|While not a Goth this Celtic/Gaulish Warrior Reenactor
might have looked much like the troops faced by the Romans.(From Pinterest)
The Gothic War (535 - 554 AD)
The Gothic War had its roots in the ambition of East Roman Emperor Justinian to recover the provinces of the former Western Roman Empire, which had been lost to invading barbarian tribes in the previous century.
The Gothic War between the Eastern Roman Empire and the Ostrogothic Kingdom of Italy was fought from 535 until 554 in Italy, Dalmatia, Sardinia, Sicily and Corsica. It is commonly divided into two phases.
The first phase lasted from 535 to 540 and ended with the fall of the Ostrogothic capital of Ravenna and the apparent reconquest of Italy by the Byzantines. During the second phase (540/541–553), the Goths' resistance was reinvigorated under Totila and put down only after a long struggle by Narses, who also repelled the 554 invasion by the Franks and Alamanni. Several cities in northern Italy continued to hold out, however, until the early 560s.
By the end of the conflict Italy was devastated and considerably depopulated.
|Emperor Justinian I
Bogged Down in Italy
The Gothic War had become a slugfest lasting for years on end with neither side able to claim victory.
The new Goth King Totila reversed the tide of war, recovering by 543 almost all the territories in Italy that the Eastern Roman Empire had captured.
Totila was favored in his intention to restore the Gothic realm by three factors: the outbreak of the Black Death that devastated and depopulated the Roman Empire in 542, the beginning of a new Roman-Persian War, and the incompetence and disunity of the various Roman generals in Italy.
A new Italian campaign was organized under Justinian's nephew Germanus Justinus. With the death of Germanus in 551, Narses took on Totila.
A court eunuch, Narses, was appointed the new commander of the army, given supreme command and returned to Italy where twelve years previously he had been recalled. Many historians believe that Narses was put in command because of his old age, so that he would never be able to rebel successfully against Justinian. Narses had considerable military experience in Italy dating back to 538.
Narses' greatest asset in his newfound position was to have access to the Emperor’s financial resources. With the treasury, Narses was able to amass anywhere between 20,000 and 30,000 troops. Narses also seemed to be well liked by many of the soldiers of fortune, as he had treated them “especially well”. Procopius reported that Narses had built an army that in the requirement of men and arms was “worthy of the Roman Empire”. The army reflected many of Narses' previous commands, in that most of the troops were barbarians.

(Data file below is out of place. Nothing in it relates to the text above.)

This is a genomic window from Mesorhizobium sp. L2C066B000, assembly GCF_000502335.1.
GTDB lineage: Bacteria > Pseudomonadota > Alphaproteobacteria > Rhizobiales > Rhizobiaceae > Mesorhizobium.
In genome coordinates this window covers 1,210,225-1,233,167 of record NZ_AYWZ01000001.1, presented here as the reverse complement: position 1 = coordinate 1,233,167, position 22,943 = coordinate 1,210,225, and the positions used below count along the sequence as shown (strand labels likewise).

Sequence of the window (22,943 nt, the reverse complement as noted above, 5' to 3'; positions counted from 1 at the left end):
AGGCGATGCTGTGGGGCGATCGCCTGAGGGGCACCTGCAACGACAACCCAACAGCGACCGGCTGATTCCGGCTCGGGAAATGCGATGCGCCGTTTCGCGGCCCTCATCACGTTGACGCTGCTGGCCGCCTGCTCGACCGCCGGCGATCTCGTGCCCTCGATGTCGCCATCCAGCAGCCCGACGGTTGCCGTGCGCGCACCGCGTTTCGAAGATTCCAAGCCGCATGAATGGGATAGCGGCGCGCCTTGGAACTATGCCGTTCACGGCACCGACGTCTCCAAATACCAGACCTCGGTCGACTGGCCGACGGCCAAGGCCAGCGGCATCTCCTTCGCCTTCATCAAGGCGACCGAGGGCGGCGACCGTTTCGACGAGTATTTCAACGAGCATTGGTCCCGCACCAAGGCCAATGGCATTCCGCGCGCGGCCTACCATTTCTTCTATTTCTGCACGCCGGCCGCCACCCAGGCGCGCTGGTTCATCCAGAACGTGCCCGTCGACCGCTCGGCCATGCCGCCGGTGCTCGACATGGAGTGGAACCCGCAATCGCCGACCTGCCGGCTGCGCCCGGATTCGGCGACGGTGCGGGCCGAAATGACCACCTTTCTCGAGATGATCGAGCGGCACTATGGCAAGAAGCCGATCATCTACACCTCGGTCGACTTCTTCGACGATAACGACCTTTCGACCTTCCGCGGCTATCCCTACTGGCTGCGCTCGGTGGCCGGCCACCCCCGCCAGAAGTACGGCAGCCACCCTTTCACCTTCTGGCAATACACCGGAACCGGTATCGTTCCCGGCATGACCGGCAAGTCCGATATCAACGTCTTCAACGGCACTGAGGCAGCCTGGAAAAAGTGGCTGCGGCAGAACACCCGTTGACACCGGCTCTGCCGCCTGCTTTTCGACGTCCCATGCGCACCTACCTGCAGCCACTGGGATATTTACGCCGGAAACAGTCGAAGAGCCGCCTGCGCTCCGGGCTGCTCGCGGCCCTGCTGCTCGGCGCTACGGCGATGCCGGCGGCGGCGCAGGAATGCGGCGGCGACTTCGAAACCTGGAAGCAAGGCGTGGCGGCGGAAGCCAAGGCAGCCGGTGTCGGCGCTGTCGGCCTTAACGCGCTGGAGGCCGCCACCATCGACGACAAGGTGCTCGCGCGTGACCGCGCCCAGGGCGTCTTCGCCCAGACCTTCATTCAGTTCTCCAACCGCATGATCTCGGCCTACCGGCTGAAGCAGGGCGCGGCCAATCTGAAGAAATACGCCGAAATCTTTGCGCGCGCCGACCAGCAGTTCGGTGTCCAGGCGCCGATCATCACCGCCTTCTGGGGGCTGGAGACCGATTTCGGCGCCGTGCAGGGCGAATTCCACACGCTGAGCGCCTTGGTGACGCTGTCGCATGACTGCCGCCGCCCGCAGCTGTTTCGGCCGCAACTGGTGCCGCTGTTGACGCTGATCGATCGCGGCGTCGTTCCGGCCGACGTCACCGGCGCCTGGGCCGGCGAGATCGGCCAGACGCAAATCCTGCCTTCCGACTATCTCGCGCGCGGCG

At the Battle of Taginae (552) Narses defeated and killed Totila.
Narses marched to Rome after the Battle of Taginae and had to conduct a short siege of the city. Narses attacked on one side with a large contingent of archers, while another part of the walls was attacked. From Rome, Narses would work to remove all of the remaining Ostrogothic forces from Italy.
|The Battle of Mons Lactarius
The Battle of Mons Lactarius
Parts of the Roman army were sent throughout the country to deal with Teias, (the son of Totila, and the new Gothic king). Teias followed the example set by Narses on his march into Italy and around the Imperial Army. After engaging Narses in small skirmishes for nearly two months, Teias retreated into the mountains.
The Goths maneuvered onto Mons Lactarius, where they soon faced death from starvation.
From: History of the Later Roman Empire
By J.B. Bury (1889)
The first act of Narses after his great success, for which he piously ascribed all the credit to the Deity, was to dismiss his savage allies, the Lombards, who, as soon as the victory was won, were devoting themselves to the congenial occupations of arson and rape. He rewarded them with large sums of gold, and committed to Valerian the task of conducting them to the Italian frontier. The remnant of Totila's army had fled with Teïas northward to Ticinum. There Teïas was elected king, and he hoped with the help of the Franks to restore the fortunes of his people. He had at his disposal the treasures which Totila had prudently left in Ticinum.
The Goths now showed themselves, without any reserve, in their true colours. (1) In Campania they put to death the senators who had been sent there by Totila and now proposed to return to Rome. (2) Before Totila went forth to meet Narses he had selected three hundred boys from Roman families of repute and sent them to the north of Italy as hostages. Teïas seized them and slew them all.
|6th Century Roman Soldier
Teïas succeeded in getting into touch with his fleet and it was able to supply him with provisions. The situation was changed when Imperial warships which Narses summoned began to come in great numbers from Sicily and other places. The Gothic naval commander, anticipating their arrival, surrendered his fleet. The food-supply of the army was thus cut off.